Oxyfunctionalization of Polystyrene Using Non-Heme Iron Catalysts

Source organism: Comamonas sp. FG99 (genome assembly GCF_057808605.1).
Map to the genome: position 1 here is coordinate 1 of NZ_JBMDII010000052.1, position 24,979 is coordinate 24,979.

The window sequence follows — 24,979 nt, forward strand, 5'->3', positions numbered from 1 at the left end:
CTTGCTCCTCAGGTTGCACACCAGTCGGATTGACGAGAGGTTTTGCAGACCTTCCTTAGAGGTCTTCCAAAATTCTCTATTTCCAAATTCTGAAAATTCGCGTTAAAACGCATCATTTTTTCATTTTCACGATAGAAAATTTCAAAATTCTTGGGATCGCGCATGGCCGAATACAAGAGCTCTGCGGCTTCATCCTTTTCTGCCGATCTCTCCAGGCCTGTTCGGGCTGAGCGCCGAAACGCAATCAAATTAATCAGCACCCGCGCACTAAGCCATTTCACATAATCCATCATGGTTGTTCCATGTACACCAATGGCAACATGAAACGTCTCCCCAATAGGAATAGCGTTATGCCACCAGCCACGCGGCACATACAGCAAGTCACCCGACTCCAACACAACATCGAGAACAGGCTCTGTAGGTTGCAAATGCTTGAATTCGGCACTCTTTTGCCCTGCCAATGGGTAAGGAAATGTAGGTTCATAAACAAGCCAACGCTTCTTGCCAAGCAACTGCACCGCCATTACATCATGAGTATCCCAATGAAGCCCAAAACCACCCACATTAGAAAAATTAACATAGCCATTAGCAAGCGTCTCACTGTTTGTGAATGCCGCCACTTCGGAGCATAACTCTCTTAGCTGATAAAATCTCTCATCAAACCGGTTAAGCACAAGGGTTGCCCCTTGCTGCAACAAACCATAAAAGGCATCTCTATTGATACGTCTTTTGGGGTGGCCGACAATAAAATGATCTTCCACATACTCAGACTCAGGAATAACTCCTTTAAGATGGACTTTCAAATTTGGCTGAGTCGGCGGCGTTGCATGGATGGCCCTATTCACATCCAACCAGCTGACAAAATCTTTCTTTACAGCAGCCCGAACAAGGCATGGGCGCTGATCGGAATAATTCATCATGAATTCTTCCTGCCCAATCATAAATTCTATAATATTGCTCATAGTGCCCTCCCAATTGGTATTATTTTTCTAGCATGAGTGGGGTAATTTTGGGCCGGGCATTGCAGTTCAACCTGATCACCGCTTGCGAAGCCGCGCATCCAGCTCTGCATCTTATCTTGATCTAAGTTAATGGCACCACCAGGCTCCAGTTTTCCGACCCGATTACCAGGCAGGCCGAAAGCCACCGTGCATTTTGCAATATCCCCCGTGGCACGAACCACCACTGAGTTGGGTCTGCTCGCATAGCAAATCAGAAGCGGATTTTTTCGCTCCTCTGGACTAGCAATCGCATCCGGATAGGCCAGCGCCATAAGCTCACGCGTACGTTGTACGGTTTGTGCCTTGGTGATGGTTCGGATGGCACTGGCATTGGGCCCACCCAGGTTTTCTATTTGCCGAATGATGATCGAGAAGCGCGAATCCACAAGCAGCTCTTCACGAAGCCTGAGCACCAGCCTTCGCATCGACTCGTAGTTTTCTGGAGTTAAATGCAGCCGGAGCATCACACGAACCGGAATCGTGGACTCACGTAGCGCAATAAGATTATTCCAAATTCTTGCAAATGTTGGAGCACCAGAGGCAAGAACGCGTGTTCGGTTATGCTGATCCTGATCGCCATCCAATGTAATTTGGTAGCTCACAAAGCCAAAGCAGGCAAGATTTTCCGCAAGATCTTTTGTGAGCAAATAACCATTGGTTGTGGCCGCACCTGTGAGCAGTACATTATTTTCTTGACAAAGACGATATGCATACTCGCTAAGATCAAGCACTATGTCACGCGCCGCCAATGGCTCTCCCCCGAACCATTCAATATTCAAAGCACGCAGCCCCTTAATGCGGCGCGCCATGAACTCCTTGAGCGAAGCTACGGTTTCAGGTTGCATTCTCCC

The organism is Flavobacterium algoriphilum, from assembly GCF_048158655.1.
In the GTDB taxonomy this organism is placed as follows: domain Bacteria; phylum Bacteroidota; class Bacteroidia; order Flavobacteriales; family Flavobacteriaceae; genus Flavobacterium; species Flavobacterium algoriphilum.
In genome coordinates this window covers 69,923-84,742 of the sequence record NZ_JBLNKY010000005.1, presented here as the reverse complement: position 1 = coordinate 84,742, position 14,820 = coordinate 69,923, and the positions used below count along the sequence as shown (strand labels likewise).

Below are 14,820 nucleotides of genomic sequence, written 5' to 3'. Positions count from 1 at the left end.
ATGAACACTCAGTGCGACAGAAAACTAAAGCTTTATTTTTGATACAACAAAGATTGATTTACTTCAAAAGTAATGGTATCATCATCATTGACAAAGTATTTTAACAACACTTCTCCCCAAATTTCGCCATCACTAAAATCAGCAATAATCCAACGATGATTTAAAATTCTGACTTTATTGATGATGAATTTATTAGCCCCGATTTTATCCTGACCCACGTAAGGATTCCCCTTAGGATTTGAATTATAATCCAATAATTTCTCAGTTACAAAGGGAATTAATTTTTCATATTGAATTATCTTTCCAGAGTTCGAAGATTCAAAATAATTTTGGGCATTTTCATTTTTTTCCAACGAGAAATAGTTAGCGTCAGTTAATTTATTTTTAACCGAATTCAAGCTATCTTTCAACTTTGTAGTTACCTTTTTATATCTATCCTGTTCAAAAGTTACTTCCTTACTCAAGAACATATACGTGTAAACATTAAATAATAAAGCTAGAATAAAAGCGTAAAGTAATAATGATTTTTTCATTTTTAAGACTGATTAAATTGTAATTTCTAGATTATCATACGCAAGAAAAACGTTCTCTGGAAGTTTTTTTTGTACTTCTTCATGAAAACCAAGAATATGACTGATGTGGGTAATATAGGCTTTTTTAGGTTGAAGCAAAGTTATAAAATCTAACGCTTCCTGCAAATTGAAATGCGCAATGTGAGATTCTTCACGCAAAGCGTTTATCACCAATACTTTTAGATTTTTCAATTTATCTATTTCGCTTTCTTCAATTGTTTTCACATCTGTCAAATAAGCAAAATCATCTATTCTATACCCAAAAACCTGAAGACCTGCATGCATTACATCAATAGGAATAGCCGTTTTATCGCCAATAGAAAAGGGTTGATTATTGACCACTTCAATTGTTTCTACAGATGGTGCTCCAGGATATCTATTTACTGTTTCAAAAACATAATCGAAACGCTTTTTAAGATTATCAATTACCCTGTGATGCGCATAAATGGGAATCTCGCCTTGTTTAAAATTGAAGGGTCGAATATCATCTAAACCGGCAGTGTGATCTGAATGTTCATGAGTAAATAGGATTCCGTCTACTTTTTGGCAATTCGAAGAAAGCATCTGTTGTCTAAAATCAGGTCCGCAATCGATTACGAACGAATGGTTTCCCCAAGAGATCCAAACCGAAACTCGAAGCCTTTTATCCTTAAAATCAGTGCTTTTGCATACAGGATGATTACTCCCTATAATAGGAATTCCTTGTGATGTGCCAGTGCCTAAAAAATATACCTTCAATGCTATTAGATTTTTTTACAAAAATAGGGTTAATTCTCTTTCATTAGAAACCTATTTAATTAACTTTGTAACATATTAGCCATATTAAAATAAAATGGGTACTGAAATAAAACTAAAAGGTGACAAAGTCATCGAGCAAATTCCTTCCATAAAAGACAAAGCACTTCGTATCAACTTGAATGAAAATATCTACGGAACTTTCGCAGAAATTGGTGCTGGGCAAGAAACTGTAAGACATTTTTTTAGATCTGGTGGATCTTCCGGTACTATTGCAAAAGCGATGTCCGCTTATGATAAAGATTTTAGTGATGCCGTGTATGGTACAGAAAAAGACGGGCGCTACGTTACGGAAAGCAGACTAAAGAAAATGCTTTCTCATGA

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The non-polar nature of polystyrene has allowed this material to be widely used in both industrial and household applications. This same property also limits its interactions with polar materials and its stability renders it slow to degrade in an environmental setting. Considering its widespread use in society, this makes polystyrene an environmental concern. The introduction of a limited number of polar groups along the backbone could increase its compatibility with polar materials as well as possibly rendering it biodegradable. The literature contains many reports of iron based catalysts that oxidize small molecule alkanes in moderate yields to introduce ketone or alcohol groups.1-3 In principle, the chemistry applicable to small molecules should also be applicable to their macromolecular analogues. This thesis used two such iron complexes, [(Fe(TPA)(MeCN)2] (OTf)2 and Fe(BPMEN)(OTf)2, to catalyze the oxidation of polystyrene using hydrogen peroxide as oxidant. The polymeric product was analyzed first by IR and if oxyfunctionalization was detected in the form of a carbonyl or hydroxyl peak, the material was further analyzed by DSC, GPC and 1H NMR. The results reported herein constitute a proof of principle for the use of iron based non-heme catalysts and hydrogen peroxide for the oxyfunctionalization of polystyrene.